PA 514 Clinical Medicine III (6 credits)
Presentation of medical problems and diseases encountered in primary care practice, emphasizing obstetrics, gynecology, and pediatrics. Etiology, signs, symptoms, diagnostic data interpretation, clinical course, methods of management and potential complications provide framework for lecture and discussion. Differential diagnosis of related and similar diseases included.
PA 515 Pharmacology I (4 credits)
Preparation for appropriate administration/prescription of medicines is accomplished through a study of drug classifications, pharmacodynamic actions, and rationale for therapeutic use of prescription and non-prescription medications.
PA 516 Pharmacology II (4 credits)
Continuation of a two-part course. Preparation for appropriate administration/prescription of medicines is accomplished through a study of drug classifications, pharmacodynamic actions, and rationale for therapeutic use of prescription and non-prescription medications.
PA 517 Medical Ethics (2 credits)
The course will focus on moral problems which arise in the day-to-day practice of health-care professionals, administrators, and researchers within the framework of existing institutions, social policies, and laws. It will include readings on controversial moral issues in clinical ethics and apply forms and strategies of moral reasoning to selected cases.
PA 518 Clinical Skills (2 credits)
Bedside and surgical procedures including aseptic technique, air and blood-borne pathogen transmission prevention, Foley catheter insertion, injections, surgical techniques, and casting.
PA 519 Research Methods and Evidence-Based Medicine (3 credits)
Course is intended to enable the students to evaluate the findings in current literature in light of current clinical practice. Students will become proficient in database search techniques, the interpretation of published research, and in determining the quality of published research to guide clinical practice decisions.
PA 520 Behavioral Medicine and Preventive Measures (2 credits)
Instruction focused on the detection and application of preventive measures and treatment of health risk behaviors including stress, abuse and violence, substance abuse and psychological symptoms and syndromes through basic counseling, patient education and/or appropriate referrals that are sensitive to culture and ethnicity. Introduction to strategies to identify and ease patient reaction to illness and end of life issues and application of those strategies to overcome resistance, encourage therapeutic 11 cooperation, and assist in changing patient risky behaviors. Cultural diversity and its relationship to health, disease, and death will be addressed. Other topics include sexuality and health.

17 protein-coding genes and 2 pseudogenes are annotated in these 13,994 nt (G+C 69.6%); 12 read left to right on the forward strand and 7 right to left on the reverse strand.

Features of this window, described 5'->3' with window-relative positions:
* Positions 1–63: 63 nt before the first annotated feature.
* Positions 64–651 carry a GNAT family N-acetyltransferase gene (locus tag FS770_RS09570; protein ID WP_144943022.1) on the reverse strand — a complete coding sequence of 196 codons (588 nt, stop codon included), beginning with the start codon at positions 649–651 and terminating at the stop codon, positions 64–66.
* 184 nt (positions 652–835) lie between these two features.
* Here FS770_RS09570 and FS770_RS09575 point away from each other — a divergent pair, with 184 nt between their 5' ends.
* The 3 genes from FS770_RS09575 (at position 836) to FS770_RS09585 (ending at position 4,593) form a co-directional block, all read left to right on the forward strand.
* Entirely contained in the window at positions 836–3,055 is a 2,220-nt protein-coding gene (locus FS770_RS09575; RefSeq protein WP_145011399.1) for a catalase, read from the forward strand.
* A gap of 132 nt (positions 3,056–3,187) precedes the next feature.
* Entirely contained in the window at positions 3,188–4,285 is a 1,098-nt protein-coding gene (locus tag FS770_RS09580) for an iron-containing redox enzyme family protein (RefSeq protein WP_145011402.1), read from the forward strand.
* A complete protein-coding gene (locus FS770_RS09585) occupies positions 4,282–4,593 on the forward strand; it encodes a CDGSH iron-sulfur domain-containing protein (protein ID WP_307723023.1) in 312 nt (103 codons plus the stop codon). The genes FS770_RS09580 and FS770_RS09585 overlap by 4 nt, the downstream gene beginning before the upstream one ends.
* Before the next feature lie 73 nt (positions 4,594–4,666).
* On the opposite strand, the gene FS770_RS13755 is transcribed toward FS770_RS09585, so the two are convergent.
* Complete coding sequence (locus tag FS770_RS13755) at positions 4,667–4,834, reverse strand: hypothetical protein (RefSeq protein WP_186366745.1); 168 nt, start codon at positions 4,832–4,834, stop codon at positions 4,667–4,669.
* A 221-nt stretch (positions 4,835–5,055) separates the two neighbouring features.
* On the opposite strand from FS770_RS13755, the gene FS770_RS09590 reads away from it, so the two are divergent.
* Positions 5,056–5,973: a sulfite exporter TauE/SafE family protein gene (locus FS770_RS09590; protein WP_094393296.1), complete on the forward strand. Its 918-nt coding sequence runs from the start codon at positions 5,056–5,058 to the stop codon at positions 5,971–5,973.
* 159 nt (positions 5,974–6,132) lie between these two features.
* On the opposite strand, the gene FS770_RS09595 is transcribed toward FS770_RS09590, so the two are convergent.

PA 521 Healthcare Policy and Delivery (2 credits)
Explores trends in health care delivery, related public policy, and funding issues, as well as theoretical and ethical considerations in delivering care. Topics include healthcare disparities, the medically underserved, and managed care.
PA 523 Emergency Medicine (4 credits)
Provides an overview of potentially life-threatening illnesses and injuries encountered in emergency situations or in the critically ill patient. Discusses the essentials of assessment and management for the initial evaluation, stabilization, assessment, management and treatment, patient education, disposition and follow-up of an acutely ill patient requiring expeditious medical, surgical, or psychiatric attention.
PA 611 Pediatrics
This four-week pediatric rotation is designed to provide the Physician Assistant student with an intense exposure of primary care pediatric problems with the objectives of developing skills in well-child preventative care, the care of common pediatric illnesses and the care of the newborn and children.
PA 620 Internal Medicine
Four-week rotation designed to provide the Physician Assistant student with the opportunity to develop proficiency in the addressing common medical issues via patient encounters in a clinical setting.
PA 621 General Surgery